The person with the best grasp of Quebec polling (in TC's view) is Université de Montréal sociologist Claire Durand. In a post on her blog Ah les sondages, she made several estimates of the potential outcome based on the polls. Her scenario #2 here (en français) was not all that far off the final result estimating the PQ at 32.5% [actual was 31.94%], the PLQ at 28.9% [31.21%] and the CAQ at 27.7% [27.06%].
The problem of underestimating the Liberal vote is not new and it showed up again in 2012. The reason Durand's scenario # 2 was closer than others was that she disproportionately distributed undecided voters to the Liberals, giving them half of that group. In a close three way race such as this one, an apparently small shift can make a significant difference. Durand discusses it further in her post-mortem.
The PQ now has a government and a leaderless Liberal opposition, so it will have some breathing room. However, it has one of the weakest mandates of any newly elected administration in Canadian history. The 1927 Manitoba election gave the Bracken Progressives 32.4% of the vote, although they won a majority of the seats. I have been looking but haven't yet found a weaker popular vote (the BC Socreds were a little lower in the 1952 BC election but it wasn't a first-past-post voting system).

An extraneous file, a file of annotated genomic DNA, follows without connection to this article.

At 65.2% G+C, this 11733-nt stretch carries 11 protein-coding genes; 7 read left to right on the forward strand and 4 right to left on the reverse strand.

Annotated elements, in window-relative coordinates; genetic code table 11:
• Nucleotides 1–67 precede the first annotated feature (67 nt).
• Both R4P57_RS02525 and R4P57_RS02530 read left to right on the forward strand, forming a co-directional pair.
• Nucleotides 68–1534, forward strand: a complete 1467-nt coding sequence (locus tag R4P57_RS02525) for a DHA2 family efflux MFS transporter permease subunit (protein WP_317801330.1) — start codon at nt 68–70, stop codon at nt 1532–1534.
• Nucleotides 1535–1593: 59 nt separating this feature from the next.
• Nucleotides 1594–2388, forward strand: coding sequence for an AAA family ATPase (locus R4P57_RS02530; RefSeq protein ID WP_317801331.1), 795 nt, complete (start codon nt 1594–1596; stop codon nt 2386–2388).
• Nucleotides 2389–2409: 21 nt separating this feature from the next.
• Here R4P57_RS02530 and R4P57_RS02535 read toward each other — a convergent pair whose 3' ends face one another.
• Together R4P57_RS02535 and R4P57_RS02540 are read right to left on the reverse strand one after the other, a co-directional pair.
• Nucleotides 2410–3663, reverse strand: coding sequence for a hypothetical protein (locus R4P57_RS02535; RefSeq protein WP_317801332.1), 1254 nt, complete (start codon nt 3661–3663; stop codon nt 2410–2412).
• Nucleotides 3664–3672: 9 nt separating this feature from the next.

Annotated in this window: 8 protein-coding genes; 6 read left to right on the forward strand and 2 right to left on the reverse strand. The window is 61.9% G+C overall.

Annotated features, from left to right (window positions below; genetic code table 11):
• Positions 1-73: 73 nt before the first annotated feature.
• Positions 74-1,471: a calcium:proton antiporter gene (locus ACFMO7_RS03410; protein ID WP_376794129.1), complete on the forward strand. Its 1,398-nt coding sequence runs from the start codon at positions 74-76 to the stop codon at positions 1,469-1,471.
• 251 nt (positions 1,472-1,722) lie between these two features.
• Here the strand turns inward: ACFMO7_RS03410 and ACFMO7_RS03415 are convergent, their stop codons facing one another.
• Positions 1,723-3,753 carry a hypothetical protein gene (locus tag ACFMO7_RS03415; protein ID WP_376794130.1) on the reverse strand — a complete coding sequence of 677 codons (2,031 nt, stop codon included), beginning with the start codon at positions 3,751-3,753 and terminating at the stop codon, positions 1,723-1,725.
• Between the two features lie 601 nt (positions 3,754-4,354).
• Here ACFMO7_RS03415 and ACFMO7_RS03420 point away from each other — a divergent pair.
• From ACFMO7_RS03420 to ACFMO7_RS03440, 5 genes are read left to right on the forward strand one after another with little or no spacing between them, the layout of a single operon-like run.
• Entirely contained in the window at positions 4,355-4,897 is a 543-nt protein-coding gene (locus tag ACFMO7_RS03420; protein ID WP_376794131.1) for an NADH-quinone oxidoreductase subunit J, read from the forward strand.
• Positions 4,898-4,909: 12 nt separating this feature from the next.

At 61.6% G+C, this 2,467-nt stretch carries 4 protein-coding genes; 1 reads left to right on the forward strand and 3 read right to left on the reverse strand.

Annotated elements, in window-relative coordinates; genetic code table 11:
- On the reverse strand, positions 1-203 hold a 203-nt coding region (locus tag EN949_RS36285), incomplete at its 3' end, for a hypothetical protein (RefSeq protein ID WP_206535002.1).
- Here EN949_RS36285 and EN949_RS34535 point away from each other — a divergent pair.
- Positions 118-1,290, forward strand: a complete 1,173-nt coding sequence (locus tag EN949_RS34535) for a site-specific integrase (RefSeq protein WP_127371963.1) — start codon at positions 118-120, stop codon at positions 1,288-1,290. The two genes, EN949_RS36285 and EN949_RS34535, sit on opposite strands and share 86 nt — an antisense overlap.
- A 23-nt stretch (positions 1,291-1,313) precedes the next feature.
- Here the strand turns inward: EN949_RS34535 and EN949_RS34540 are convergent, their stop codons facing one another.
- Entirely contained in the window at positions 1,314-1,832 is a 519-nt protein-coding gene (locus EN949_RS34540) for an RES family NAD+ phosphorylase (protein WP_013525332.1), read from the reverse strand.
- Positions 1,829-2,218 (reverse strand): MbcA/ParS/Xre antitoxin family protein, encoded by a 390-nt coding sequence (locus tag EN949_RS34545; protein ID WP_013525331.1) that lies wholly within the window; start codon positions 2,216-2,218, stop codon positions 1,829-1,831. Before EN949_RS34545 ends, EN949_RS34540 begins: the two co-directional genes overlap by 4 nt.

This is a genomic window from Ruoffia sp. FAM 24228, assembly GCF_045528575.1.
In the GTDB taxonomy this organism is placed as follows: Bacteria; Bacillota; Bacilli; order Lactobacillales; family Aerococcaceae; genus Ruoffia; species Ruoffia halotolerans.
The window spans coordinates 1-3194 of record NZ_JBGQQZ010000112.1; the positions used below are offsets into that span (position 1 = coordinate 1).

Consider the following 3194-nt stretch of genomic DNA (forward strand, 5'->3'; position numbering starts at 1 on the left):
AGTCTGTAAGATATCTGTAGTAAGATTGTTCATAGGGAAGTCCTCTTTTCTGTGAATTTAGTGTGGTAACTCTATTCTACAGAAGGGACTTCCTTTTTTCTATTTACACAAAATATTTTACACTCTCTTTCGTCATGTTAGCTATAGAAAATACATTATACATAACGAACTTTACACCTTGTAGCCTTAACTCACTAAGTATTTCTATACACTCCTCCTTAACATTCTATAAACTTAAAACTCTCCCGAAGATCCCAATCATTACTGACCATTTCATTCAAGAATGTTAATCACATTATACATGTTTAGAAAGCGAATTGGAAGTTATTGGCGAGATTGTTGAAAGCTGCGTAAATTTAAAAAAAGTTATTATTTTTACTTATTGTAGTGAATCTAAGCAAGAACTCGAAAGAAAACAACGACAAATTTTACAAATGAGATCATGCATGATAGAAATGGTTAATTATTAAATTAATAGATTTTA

The PQ faces an electorate opposed to its sovereignty plans and with little appetite for a referendum. The same CROP poll that reported 62% opposed to sovereignty found that 68% of Quebec's citizens are opposed to holding a referendum. For all the initial bluster of their post-election statements they will have no choice but to proceed cautiously.